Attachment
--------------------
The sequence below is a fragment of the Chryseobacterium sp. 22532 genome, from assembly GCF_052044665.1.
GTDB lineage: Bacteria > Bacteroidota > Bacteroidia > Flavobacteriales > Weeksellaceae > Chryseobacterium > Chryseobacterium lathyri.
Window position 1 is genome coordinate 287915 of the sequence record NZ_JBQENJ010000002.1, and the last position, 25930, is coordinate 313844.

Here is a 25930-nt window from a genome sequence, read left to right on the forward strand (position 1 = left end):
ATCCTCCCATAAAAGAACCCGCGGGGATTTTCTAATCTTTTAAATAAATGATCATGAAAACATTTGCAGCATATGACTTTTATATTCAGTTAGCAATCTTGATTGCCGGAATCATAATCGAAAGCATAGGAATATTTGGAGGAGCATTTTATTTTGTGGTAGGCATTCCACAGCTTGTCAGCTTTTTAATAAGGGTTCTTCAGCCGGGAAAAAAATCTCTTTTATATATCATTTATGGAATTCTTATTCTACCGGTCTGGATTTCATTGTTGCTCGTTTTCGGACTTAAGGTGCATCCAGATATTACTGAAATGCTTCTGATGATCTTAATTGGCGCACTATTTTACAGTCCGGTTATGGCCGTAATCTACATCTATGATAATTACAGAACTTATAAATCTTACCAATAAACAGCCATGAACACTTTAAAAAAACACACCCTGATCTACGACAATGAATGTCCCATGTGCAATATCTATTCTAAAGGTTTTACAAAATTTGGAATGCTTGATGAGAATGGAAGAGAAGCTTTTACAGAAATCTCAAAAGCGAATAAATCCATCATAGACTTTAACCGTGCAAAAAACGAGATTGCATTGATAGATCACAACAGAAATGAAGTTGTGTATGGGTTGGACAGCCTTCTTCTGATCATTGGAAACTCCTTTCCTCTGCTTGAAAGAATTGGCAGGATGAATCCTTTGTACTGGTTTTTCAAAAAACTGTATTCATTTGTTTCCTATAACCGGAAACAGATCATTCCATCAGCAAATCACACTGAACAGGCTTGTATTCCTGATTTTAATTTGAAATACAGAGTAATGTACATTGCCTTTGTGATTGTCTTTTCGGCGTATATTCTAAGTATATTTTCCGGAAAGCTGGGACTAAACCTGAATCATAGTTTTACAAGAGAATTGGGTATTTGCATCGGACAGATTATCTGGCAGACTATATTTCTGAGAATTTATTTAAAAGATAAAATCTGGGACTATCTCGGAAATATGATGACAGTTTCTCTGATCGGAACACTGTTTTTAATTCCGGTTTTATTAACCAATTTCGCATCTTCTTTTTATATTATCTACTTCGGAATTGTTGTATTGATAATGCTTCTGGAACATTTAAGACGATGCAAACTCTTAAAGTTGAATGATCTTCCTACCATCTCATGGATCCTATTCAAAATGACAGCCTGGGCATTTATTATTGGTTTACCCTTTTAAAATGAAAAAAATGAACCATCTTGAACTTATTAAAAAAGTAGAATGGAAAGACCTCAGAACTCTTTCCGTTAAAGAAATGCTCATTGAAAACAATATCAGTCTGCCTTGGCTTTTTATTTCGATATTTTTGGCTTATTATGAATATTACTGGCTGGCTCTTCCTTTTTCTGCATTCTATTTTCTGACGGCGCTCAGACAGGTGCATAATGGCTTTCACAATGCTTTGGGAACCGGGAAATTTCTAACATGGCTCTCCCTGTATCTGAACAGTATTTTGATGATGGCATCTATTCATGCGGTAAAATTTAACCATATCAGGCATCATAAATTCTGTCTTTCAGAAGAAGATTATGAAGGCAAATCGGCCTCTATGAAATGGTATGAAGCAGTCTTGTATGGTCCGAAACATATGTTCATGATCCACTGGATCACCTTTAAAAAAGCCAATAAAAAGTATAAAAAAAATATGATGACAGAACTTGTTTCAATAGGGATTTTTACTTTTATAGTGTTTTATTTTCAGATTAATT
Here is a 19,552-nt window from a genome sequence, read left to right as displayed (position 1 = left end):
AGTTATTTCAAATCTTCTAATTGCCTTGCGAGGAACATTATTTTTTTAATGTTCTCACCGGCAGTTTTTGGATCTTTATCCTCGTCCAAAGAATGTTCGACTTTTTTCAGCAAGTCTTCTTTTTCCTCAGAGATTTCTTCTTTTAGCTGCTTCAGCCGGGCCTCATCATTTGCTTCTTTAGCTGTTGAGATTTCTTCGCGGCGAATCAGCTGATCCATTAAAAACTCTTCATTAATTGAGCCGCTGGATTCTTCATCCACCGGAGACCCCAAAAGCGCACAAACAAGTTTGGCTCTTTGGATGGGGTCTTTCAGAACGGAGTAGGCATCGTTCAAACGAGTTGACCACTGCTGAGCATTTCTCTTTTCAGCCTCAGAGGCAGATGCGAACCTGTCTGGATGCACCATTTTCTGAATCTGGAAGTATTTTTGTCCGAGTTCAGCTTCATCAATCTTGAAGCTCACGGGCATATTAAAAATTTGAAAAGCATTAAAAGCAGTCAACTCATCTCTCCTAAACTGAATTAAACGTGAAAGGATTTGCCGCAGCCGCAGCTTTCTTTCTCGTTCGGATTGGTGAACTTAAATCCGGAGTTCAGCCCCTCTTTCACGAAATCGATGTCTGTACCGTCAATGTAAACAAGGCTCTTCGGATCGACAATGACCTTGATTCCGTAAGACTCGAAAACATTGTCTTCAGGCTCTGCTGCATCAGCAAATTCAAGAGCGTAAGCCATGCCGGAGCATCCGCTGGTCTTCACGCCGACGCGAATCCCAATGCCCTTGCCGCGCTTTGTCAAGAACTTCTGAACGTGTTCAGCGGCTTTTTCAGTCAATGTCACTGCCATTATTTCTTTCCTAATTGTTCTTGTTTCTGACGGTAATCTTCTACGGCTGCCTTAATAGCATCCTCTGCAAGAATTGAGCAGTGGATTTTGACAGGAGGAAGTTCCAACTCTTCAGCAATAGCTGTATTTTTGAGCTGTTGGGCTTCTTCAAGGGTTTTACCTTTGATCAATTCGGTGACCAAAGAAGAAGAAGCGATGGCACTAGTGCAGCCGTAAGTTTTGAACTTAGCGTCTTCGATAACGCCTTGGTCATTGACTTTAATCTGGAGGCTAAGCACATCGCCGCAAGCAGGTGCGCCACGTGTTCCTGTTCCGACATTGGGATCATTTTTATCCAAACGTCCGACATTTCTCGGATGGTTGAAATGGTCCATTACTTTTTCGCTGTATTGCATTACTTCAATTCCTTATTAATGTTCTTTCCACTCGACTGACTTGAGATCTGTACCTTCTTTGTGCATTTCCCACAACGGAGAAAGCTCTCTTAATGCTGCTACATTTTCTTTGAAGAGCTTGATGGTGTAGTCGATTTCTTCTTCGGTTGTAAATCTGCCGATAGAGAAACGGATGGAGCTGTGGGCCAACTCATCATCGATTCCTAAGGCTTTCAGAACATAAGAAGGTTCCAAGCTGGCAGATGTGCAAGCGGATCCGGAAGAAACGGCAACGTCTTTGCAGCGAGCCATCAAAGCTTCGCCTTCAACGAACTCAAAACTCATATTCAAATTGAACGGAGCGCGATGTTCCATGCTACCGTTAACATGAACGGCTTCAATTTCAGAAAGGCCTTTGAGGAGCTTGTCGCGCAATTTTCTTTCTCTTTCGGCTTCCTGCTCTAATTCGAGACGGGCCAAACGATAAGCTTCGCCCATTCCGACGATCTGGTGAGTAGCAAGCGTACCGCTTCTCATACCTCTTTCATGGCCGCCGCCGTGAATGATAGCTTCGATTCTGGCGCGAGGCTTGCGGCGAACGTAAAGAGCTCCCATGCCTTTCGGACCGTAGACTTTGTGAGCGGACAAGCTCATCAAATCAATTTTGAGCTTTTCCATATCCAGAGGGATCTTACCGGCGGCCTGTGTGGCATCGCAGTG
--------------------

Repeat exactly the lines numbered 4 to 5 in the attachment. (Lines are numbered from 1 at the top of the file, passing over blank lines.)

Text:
Here is a 25930-nt window from a genome sequence, read left to right on the forward strand (position 1 = left end):
ATCCTCCCATAAAAGAACCCGCGGGGATTTTCTAATCTTTTAAATAAATGATCATGAAAACATTTGCAGCATATGACTTTTATATTCAGTTAGCAATCTTGATTGCCGGAATCATAATCGAAAGCATAGGAATATTTGGAGGAGCATTTTATTTTGTGGTAGGCATTCCACAGCTTGTCAGCTTTTTAATAAGGGTTCTTCAGCCGGGAAAAAAATCTCTTTTATATATCATTTATGGAATTCTTATTCTACCGGTCTGGATTTCATTGTTGCTCGTTTTCGGACTTAAGGTGCATCCAGATATTACTGAAATGCTTCTGATGATCTTAATTGGCGCACTATTTTACAGTCCGGTTATGGCCGTAATCTACATCTATGATAATTACAGAACTTATAAATCTTACCAATAAACAGCCATGAACACTTTAAAAAAACACACCCTGATCTACGACAATGAATGTCCCATGTGCAATATCTATTCTAAAGGTTTTACAAAATTTGGAATGCTTGATGAGAATGGAAGAGAAGCTTTTACAGAAATCTCAAAAGCGAATAAATCCATCATAGACTTTAACCGTGCAAAAAACGAGATTGCATTGATAGATCACAACAGAAATGAAGTTGTGTATGGGTTGGACAGCCTTCTTCTGATCATTGGAAACTCCTTTCCTCTGCTTGAAAGAATTGGCAGGATGAATCCTTTGTACTGGTTTTTCAAAAAACTGTATTCATTTGTTTCCTATAACCGGAAACAGATCATTCCATCAGCAAATCACACTGAACAGGCTTGTATTCCTGATTTTAATTTGAAATACAGAGTAATGTACATTGCCTTTGTGATTGTCTTTTCGGCGTATATTCTAAGTATATTTTCCGGAAAGCTGGGACTAAACCTGAATCATAGTTTTACAAGAGAATTGGGTATTTGCATCGGACAGATTATCTGGCAGACTATATTTCTGAGAATTTATTTAAAAGATAAAATCTGGGACTATCTCGGAAATATGATGACAGTTTCTCTGATCGGAACACTGTTTTTAATTCCGGTTTTATTAACCAATTTCGCATCTTCTTTTTATATTATCTACTTCGGAATTGTTGTATTGATAATGCTTCTGGAACATTTAAGACGATGCAAACTCTTAAAGTTGAATGATCTTCCTACCATCTCATGGATCCTATTCAAAATGACAGCCTGGGCATTTATTATTGGTTTACCCTTTTAAAATGAAAAAAATGAACCATCTTGAACTTATTAAAAAAGTAGAATGGAAAGACCTCAGAACTCTTTCCGTTAAAGAAATGCTCATTGAAAACAATATCAGTCTGCCTTGGCTTTTTATTTCGATATTTTTGGCTTATTATGAATATTACTGGCTGGCTCTTCCTTTTTCTGCATTCTATTTTCTGACGGCGCTCAGACAGGTGCATAATGGCTTTCACAATGCTTTGGGAACCGGGAAATTTCTAACATGGCTCTCCCTGTATCTGAACAGTATTTTGATGATGGCATCTATTCATGCGGTAAAATTTAACCATATCAGGCATCATAAATTCTGTCTTTCAGAAGAAGATTATGAAGGCAAATCGGCCTCTATGAAATGGTATGAAGCAGTCTTGTATGGTCCGAAACATATGTTCATGATCCACTGGATCACCTTTAAAAAAGCCAATAAAAAGTATAAAAAAAATATGATGACAGAACTTGTTTCAATAGGGATTTTTACTTTTATAGTGTTTTATTTTCAGATTAATT